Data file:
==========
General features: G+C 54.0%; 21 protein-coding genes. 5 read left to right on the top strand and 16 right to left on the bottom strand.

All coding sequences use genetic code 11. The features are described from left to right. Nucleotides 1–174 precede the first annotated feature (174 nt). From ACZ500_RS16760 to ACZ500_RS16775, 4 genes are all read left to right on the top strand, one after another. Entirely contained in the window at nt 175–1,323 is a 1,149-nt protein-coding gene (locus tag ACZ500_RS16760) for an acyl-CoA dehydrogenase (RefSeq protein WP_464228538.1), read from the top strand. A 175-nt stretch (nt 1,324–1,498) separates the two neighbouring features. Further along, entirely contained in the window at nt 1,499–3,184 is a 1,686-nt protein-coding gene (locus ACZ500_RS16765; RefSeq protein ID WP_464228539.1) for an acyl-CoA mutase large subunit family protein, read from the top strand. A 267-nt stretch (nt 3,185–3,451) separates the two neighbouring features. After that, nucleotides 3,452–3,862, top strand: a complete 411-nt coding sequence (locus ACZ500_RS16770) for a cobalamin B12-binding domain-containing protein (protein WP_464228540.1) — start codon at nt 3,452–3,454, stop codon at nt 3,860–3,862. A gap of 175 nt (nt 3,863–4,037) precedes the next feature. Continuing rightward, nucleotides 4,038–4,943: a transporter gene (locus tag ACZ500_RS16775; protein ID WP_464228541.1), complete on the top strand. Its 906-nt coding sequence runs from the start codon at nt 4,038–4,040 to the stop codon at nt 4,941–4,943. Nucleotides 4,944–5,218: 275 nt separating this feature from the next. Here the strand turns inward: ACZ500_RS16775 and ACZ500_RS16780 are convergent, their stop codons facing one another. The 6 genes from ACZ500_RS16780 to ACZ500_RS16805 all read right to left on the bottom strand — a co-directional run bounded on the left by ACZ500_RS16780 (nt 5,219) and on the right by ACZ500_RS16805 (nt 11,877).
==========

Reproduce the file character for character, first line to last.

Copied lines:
General features: G+C 54.0%; 21 protein-coding genes. 5 read left to right on the top strand and 16 right to left on the bottom strand.

All coding sequences use genetic code 11. The features are described from left to right. Nucleotides 1–174 precede the first annotated feature (174 nt). From ACZ500_RS16760 to ACZ500_RS16775, 4 genes are all read left to right on the top strand, one after another. Entirely contained in the window at nt 175–1,323 is a 1,149-nt protein-coding gene (locus tag ACZ500_RS16760) for an acyl-CoA dehydrogenase (RefSeq protein WP_464228538.1), read from the top strand. A 175-nt stretch (nt 1,324–1,498) separates the two neighbouring features. Further along, entirely contained in the window at nt 1,499–3,184 is a 1,686-nt protein-coding gene (locus ACZ500_RS16765; RefSeq protein ID WP_464228539.1) for an acyl-CoA mutase large subunit family protein, read from the top strand. A 267-nt stretch (nt 3,185–3,451) separates the two neighbouring features. After that, nucleotides 3,452–3,862, top strand: a complete 411-nt coding sequence (locus ACZ500_RS16770) for a cobalamin B12-binding domain-containing protein (protein WP_464228540.1) — start codon at nt 3,452–3,454, stop codon at nt 3,860–3,862. A gap of 175 nt (nt 3,863–4,037) precedes the next feature. Continuing rightward, nucleotides 4,038–4,943: a transporter gene (locus tag ACZ500_RS16775; protein ID WP_464228541.1), complete on the top strand. Its 906-nt coding sequence runs from the start codon at nt 4,038–4,040 to the stop codon at nt 4,941–4,943. Nucleotides 4,944–5,218: 275 nt separating this feature from the next. Here the strand turns inward: ACZ500_RS16775 and ACZ500_RS16780 are convergent, their stop codons facing one another. The 6 genes from ACZ500_RS16780 to ACZ500_RS16805 all read right to left on the bottom strand — a co-directional run bounded on the left by ACZ500_RS16780 (nt 5,219) and on the right by ACZ500_RS16805 (nt 11,877).